Russian ambassador’s assassin ‘guarded Recep Tayyip Erdogan’
Flowers at the entrance to the Russian Foreign Ministry pay tribute to the murdered ambassador Andrei Karlov.
Laura Pitel, Istanbul
Telegraph, 21 December 2016 • 6:53pm
The Turkish policeman who murdered Russia’s ambassador to Ankara provided security to Turkey’s president multiple times in the run up to Monday’s assassination, it has bean claimed.
Mevlut Mert Altintas, 22, served on police details backing up Recep Tayyip Erdogan’s personal body guards eight times since the failed military coup that rocked Turkey in July, Abdülkadir Selvi, a columnist known for his close ties to the government, wrote in Hurriyet on Wednesday.
Alintas, who served on an elite Ankara riot unit for two and a half years, was part of the second tier of security at those events.
He was reported to have served on Mr Erdogan’s security detail twice in 2014 and 2015.
Altintas shouted “Allahu Akbar” and “don’t forget Aleppo” after he shot Andrey Karlov, Russia’s ambassador to Turkey, on Monday.
The killing sent shockwaves through Moscow and Ankara and was condemned by the Turkish and Russian governments as a “provocation” designed to sabotage a fragile rapprochement between them.
Mr Erdogan on Wednesday blamed the attack on Fettulah Gulen, a US-based preacher and critic of Mr Erdogan, who has also been accused of orchestrating the failed coup in July.
Speaking at a press conference, Mr Erdogan said he had “no doubt” Altintas was a member of Mr Gulen’s organisation and that it had penetrated deeply into the country’s police force.
The Kremlin has distanced itself from such claims, saying that it was “too early” to name Altintas’ possible accomplices.
“We shouldn’t rush with any theories before the investigators establish who were behind the assassination of our ambassador,” said Dmitry Peskov, Vladimir Putin’s spokesman.
Mr Peskov added that the murder was a “certainly a blow to [Turkey’s] prestige.”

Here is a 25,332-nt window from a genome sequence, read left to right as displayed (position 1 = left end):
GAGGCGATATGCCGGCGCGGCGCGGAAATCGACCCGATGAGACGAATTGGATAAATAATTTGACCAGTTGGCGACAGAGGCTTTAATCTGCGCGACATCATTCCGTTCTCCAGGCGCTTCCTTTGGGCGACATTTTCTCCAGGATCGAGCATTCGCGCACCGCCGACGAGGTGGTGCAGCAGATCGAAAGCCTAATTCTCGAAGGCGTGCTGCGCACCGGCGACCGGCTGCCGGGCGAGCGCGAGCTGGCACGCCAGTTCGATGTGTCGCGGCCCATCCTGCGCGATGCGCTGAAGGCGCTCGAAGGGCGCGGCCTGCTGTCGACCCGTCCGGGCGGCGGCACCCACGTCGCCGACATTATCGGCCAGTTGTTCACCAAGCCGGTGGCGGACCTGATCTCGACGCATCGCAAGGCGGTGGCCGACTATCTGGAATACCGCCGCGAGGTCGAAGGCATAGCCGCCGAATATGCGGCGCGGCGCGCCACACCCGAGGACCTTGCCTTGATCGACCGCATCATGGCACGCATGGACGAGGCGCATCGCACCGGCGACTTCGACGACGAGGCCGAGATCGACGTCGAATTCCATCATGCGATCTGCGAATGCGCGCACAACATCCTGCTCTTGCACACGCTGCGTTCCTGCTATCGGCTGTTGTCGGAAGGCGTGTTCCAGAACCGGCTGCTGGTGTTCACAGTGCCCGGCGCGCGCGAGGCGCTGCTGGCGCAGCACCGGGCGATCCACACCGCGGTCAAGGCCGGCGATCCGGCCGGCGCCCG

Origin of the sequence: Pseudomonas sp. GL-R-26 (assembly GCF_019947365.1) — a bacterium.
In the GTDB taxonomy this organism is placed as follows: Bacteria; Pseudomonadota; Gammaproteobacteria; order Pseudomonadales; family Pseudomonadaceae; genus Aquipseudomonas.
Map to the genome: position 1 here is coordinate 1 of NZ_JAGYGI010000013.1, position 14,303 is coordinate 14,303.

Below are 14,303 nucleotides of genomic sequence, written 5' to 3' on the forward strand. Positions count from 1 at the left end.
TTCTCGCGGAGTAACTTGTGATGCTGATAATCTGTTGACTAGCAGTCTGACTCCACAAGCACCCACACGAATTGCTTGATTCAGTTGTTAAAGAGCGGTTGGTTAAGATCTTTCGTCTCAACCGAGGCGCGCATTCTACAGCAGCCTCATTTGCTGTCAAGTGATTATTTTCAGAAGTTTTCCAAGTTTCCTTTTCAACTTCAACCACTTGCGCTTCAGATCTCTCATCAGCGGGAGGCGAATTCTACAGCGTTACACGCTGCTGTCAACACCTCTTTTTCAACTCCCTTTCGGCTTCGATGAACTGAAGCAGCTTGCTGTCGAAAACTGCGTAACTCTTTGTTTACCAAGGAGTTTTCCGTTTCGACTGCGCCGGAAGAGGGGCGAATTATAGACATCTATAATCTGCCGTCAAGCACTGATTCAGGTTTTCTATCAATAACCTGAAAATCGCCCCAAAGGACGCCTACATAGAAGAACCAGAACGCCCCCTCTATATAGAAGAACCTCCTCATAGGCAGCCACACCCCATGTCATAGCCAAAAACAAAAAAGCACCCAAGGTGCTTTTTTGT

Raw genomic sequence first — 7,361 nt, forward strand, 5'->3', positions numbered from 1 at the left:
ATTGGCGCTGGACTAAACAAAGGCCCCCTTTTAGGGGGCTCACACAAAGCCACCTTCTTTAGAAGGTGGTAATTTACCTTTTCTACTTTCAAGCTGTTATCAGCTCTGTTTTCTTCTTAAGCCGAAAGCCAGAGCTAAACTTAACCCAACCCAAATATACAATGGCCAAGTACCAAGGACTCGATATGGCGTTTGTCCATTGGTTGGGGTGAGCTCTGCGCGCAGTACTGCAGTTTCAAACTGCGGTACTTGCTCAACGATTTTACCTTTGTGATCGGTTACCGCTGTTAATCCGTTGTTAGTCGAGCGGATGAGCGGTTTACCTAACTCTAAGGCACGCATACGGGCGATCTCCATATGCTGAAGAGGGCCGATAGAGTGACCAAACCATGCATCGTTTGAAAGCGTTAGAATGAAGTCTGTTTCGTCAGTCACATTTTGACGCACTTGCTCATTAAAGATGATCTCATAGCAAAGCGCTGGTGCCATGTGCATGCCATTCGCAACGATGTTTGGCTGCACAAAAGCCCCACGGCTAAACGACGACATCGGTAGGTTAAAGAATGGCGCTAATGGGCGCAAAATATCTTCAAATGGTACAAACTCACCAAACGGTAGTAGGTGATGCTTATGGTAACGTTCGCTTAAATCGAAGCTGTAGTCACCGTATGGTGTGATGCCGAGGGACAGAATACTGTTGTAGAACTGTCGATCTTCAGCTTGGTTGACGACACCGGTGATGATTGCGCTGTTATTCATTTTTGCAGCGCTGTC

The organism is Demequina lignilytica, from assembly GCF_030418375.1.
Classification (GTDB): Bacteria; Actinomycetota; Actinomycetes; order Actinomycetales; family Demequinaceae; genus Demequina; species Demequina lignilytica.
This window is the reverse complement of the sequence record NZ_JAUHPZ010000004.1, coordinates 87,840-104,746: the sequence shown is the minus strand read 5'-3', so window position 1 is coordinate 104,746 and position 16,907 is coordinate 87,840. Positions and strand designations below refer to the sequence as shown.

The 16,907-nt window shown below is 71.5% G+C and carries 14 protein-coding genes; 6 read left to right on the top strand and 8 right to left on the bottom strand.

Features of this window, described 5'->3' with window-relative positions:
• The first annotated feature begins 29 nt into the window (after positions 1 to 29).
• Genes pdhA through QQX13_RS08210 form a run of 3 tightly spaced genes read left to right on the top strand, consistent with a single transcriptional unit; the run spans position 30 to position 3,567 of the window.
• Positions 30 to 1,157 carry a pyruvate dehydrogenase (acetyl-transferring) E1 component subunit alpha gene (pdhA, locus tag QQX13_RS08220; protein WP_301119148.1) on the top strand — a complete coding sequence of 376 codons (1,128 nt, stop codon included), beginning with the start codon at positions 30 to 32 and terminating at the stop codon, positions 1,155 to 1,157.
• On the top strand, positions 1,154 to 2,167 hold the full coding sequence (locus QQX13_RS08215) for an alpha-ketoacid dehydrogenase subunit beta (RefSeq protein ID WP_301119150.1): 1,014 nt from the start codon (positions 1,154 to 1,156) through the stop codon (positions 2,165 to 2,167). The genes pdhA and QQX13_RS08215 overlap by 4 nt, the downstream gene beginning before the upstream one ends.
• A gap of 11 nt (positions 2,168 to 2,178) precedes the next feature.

Russia has sent 18 detectives and intelligence officers to Ankara to take part in the investigation. Turkish media reported on Wednesday that Altintas’ mobile phone may be sent to Moscow for analysis.
Earlier Mevlut Cavusoglu, the Turkish foreign minister, was quoted as telling John Kerry, the US secretary of state, that Turkey and Russia both believed Mr Gulen’s followers were behind the attack.
The claim has been repeated in pro-government media, where it has been claimed that Mr Altintas had family links to the Gulen movement and that his cry of “Allahu akbar” was an attempt to disguise himself as an Islamist.
Opposition media have questioned that assertion, pointing instead to the attacker’s apparent anger at Russia’s involvement in the war in Syria and what they described as Turkey’s increasing Islamification under the rule of Mr Erdogan’s Justice and Development Party (AKP).
Melvut Mert Altintas watches Andrey Karlov speak at a gallery in Ankara shortly before the attack on Monday night.
Mr Gulen has denied involvement.
A guard of honour carry Andrey Karlov’s flag-draped coffin as it arrives in Moscow on Tuesday night.
The claims came as it emerged that medics were unable to reach the wounded Karlov for 45 minutes while police engaged Altintas in a deadly shootout.
A special operations police team arrived on the Ankara’s Modern Arts Centre around twenty minutes after the murder, which took place at around 7.05pm on Monday evening.
Officers repeatedly called on Altintas to surrender but he continued firing on them, even after being shot four times in the feet and legs.
Eventually, after about 15 minutes of confrontation, they killed him with a fatal shot to the neck. It was only then that medical staff were able to tend to the Russian ambassador, who had been lying prostrate on the cold, grey gallery floor.
It was too late to save him. Mr Karlov’s family flew back to Russia with the ambassador’s body on Tuesday.
He will be buried in a ceremony attended by Mr Putin on Thursday.
Mr Putin posthumously appointed the diplomat a Hero of Russia, the country’s highest honour, the Kremlin said.
The Kremlin said it had postponed Mr Putin’s annual press conference until Friday to allow the president to attend the funeral.